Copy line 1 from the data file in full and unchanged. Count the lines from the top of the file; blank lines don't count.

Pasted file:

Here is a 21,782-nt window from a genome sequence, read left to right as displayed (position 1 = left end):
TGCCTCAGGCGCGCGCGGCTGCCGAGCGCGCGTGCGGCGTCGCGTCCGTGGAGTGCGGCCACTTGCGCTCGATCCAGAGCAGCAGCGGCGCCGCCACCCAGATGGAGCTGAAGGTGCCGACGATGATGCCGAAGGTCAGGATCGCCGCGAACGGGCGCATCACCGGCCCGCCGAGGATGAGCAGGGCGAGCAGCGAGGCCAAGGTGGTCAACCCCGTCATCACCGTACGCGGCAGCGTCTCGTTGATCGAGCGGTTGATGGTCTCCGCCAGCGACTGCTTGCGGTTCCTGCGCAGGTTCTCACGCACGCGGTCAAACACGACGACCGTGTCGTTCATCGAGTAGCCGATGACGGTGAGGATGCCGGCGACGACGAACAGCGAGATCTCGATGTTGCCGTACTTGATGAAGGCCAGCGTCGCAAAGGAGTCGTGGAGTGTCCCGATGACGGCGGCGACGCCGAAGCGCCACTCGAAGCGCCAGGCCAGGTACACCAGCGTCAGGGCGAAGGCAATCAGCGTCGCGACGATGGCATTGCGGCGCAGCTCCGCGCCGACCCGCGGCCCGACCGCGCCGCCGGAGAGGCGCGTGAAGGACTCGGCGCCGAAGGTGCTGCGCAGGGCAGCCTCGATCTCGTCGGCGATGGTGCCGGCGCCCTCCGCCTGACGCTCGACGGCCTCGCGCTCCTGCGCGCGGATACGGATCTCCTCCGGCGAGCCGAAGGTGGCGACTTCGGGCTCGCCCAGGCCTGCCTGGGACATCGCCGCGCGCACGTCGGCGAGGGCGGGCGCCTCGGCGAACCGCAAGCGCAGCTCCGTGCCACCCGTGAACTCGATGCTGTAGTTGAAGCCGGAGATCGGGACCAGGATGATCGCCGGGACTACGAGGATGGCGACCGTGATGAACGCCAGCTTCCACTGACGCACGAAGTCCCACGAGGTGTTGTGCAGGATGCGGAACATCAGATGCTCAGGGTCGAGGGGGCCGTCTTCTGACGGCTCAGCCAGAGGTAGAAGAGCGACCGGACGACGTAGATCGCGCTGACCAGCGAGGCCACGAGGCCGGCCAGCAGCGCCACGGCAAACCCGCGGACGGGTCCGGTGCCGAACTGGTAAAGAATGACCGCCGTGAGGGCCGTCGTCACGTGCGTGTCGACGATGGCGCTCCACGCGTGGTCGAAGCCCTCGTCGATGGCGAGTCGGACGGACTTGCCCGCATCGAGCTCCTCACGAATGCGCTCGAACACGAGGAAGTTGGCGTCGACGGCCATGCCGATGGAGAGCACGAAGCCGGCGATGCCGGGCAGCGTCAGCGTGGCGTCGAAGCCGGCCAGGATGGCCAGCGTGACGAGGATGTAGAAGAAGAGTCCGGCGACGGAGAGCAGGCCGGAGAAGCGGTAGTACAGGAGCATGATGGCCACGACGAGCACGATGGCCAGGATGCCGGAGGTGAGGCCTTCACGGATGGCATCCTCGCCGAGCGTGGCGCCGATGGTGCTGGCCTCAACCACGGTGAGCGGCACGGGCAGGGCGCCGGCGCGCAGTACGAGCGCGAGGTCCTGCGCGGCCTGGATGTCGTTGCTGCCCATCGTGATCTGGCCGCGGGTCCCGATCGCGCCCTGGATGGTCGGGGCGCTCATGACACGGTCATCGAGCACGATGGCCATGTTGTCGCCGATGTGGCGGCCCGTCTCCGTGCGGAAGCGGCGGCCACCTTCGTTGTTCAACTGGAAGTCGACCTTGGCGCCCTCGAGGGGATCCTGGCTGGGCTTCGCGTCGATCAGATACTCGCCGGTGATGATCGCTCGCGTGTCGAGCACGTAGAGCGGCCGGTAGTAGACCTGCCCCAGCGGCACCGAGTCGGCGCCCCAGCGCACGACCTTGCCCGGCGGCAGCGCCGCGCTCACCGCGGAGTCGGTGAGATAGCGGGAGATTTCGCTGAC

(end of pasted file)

Here is a 21,782-nt window from a genome sequence, read left to right as displayed (position 1 = left end):